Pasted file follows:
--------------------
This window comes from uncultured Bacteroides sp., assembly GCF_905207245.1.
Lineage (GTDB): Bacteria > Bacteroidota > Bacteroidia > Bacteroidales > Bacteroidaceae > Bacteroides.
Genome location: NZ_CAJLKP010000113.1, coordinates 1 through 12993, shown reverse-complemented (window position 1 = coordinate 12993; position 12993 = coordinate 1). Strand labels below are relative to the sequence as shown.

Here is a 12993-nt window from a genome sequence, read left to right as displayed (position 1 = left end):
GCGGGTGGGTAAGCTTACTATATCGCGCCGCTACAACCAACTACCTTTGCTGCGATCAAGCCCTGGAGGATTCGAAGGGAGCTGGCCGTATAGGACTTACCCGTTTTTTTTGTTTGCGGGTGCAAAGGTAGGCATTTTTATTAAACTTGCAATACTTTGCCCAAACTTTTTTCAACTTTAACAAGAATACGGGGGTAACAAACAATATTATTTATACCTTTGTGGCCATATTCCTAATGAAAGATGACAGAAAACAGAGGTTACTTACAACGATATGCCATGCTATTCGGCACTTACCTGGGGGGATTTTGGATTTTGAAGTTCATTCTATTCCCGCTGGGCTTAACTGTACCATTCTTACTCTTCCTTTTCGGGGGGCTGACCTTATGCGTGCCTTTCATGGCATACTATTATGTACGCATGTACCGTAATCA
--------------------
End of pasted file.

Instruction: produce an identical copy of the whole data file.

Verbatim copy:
This window comes from uncultured Bacteroides sp., assembly GCF_905207245.1.
Lineage (GTDB): Bacteria > Bacteroidota > Bacteroidia > Bacteroidales > Bacteroidaceae > Bacteroides.
Genome location: NZ_CAJLKP010000113.1, coordinates 1 through 12993, shown reverse-complemented (window position 1 = coordinate 12993; position 12993 = coordinate 1). Strand labels below are relative to the sequence as shown.

Here is a 12993-nt window from a genome sequence, read left to right as displayed (position 1 = left end):
GCGGGTGGGTAAGCTTACTATATCGCGCCGCTACAACCAACTACCTTTGCTGCGATCAAGCCCTGGAGGATTCGAAGGGAGCTGGCCGTATAGGACTTACCCGTTTTTTTTGTTTGCGGGTGCAAAGGTAGGCATTTTTATTAAACTTGCAATACTTTGCCCAAACTTTTTTCAACTTTAACAAGAATACGGGGGTAACAAACAATATTATTTATACCTTTGTGGCCATATTCCTAATGAAAGATGACAGAAAACAGAGGTTACTTACAACGATATGCCATGCTATTCGGCACTTACCTGGGGGGATTTTGGATTTTGAAGTTCATTCTATTCCCGCTGGGCTTAACTGTACCATTCTTACTCTTCCTTTTCGGGGGGCTGACCTTATGCGTGCCTTTCATGGCATACTATTATGTACGCATGTACCGTAATCA